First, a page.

(Shakespeare the Man. Oxford Lectures on Poetry, 330-34)
However, Bradley is probably best known for his work, Shakespearean Tragedy (1904), which centers on Shakespeare's four great plays, King Lear, Othello, Hamlet
, and Macbeth. Bradley's analyses have lost some popularity in the late 20th century, but they remain a cornerstone of Shakespearean criticism nonetheless.

Frederick Boas (1862-1957). Boas, a British scholar, was a prolific author who wrote many groundbreaking books about Shakespeare. He originated the term "Problem Play" and studied the works of other noted writers of the day, including Marlowe and Sidney.

Edmund Kerchever Chambers (1866-1954). Chambers was a scholar and civil servant who wrote extensively on Shakespeare and the Elizabethan theatre in general. Some of his more important works include The Elizabethan Stage (1923), and William Shakespeare: A Study of the Facts and Problems (1930). He also edited the Shakespeare Allusion Book (1932).

Samuel Taylor Coleridge (1772-1834). Coleridge is best known for his work as a poet, but he also was a literary critic, who lectured extensively on Shakespeare, between the years 1802 and 1818. His lectures on Richard II, which were published sometime after, contain some of the most profound ideas yet written on the subject. These lectures are available in two volumes from Princeton University Press.

John Payne Collier (1789-1883). Certainly the most infamous of all Shakespearean scholars, Collier published books on his theories between 1835 and 1850. He was respected highly amongst the literary community until his most heinous crime was discovered -- that of forging documents to support his theories. He claimed to own original business records from the London theatres, the source for the Tempest, and an annotated copy of Shakespeare's second folio. There are those who believe that Collier forged even more documents than were discovered at the time, and that they still might be in circulation, and regarded as authentic.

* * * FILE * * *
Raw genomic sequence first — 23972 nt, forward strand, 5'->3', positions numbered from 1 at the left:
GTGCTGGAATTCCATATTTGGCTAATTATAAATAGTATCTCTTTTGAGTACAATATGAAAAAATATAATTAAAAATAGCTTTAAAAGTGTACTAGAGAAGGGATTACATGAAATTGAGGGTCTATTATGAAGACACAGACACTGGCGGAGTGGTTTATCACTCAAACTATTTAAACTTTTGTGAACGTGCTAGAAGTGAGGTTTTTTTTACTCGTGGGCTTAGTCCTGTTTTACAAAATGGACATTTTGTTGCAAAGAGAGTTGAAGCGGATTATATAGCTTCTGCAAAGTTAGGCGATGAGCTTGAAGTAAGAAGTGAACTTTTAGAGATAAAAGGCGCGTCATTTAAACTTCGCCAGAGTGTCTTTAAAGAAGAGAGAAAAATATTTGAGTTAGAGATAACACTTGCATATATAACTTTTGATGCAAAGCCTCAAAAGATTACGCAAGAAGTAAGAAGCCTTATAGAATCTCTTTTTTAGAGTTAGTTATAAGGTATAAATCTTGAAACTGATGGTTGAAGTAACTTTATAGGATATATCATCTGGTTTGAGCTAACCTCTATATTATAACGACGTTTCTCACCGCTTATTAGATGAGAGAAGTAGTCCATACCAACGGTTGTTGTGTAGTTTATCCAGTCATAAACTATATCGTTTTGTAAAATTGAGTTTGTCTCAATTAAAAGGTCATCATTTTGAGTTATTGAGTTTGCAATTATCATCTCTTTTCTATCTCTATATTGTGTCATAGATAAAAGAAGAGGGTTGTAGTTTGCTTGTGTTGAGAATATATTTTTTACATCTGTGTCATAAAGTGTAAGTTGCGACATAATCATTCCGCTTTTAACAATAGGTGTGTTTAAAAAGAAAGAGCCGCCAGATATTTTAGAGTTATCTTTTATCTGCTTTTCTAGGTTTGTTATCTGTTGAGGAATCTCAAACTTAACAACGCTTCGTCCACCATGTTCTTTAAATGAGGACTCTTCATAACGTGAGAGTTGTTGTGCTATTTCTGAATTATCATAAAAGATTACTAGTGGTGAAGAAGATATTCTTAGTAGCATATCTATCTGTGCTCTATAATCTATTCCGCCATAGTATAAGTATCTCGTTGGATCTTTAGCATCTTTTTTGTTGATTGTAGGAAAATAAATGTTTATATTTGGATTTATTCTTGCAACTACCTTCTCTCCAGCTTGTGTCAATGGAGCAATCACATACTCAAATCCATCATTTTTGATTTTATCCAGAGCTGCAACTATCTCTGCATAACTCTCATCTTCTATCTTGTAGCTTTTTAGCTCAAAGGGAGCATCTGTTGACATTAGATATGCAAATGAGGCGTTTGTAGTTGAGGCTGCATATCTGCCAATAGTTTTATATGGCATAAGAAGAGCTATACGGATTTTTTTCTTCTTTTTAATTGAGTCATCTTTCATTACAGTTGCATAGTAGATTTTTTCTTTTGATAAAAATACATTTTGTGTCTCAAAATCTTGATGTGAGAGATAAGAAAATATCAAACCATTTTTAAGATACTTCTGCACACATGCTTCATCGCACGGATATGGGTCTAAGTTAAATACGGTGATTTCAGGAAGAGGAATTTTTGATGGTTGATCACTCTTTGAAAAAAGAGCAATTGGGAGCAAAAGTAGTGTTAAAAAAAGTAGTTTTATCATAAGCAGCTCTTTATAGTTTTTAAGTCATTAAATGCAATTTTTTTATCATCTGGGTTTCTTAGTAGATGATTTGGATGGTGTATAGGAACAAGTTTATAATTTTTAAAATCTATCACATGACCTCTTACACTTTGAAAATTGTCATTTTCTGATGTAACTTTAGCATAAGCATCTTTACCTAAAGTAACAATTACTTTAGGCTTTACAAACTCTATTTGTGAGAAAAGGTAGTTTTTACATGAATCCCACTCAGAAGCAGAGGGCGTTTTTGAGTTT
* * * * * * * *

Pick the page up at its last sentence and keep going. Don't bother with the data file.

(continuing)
Hardin Craig (1875-1968). Craig was a professor at the University of Missouri and believed that Shakespeare's work could best be analyzed by concentrating on Tudor society and practices. He wrote The Enchanted Glass: The Elizabethan Mind in Literature in 1935.

Edward Dowden (1843-1913). One of the great Irish literary critics, Dowden taught at Trinity College in Dublin. In 1875 he wrote Shakespeare: A Critical Study of his Mind and Art, which launched his scholarly career and paved the way for other Shakespeare biographers. Dowden's comments on King Lear, in particular, are to this day quoted regularly:
[On the plot and structure of King Lear]
Of the secondary plot of this tragedy--the story of Gloucester and his sons--Schlegel has explained one chief significance: 'Were Lear alone to suffer from his daughters, the impression would be limited to the powerful compassion felt by us for his private misfortune. But two such unheard-of examples taking place at the same time have the appearance of a great commotion in the moral world; the picture becomes gigantic, and fills us with such alarm as we should entertain at the idea that the heavenly bodies might one day fall from their appointed orbits.' The treachery of Edmund, and the torture to which Gloucester is subjected, are out of the course of familiar experience; but they are commonplace and prosaic in comparison with the inhumanity of the sisters, and the agony of Lear. When we have climbed the steep ascent of Gloucester's mount of passion, we see still above us another via dolorosa leading to that "Wall of eagle-baffling mountain/Black, wintry, dead, unmeasured" to which Lear is chained. Thus the one story of horror serves as a means of approach to the other, and helps us to conceive its magnitude. The two, as Schlegel observes, produce the impression of a great commotion in the moral world. The thunder which breaks over our head does not suddenly cease to resound, but is reduplicated, multiplied, and magnified, and rolls away with long reverberation.
(From Shakespeare, His Mind and Art, 1875).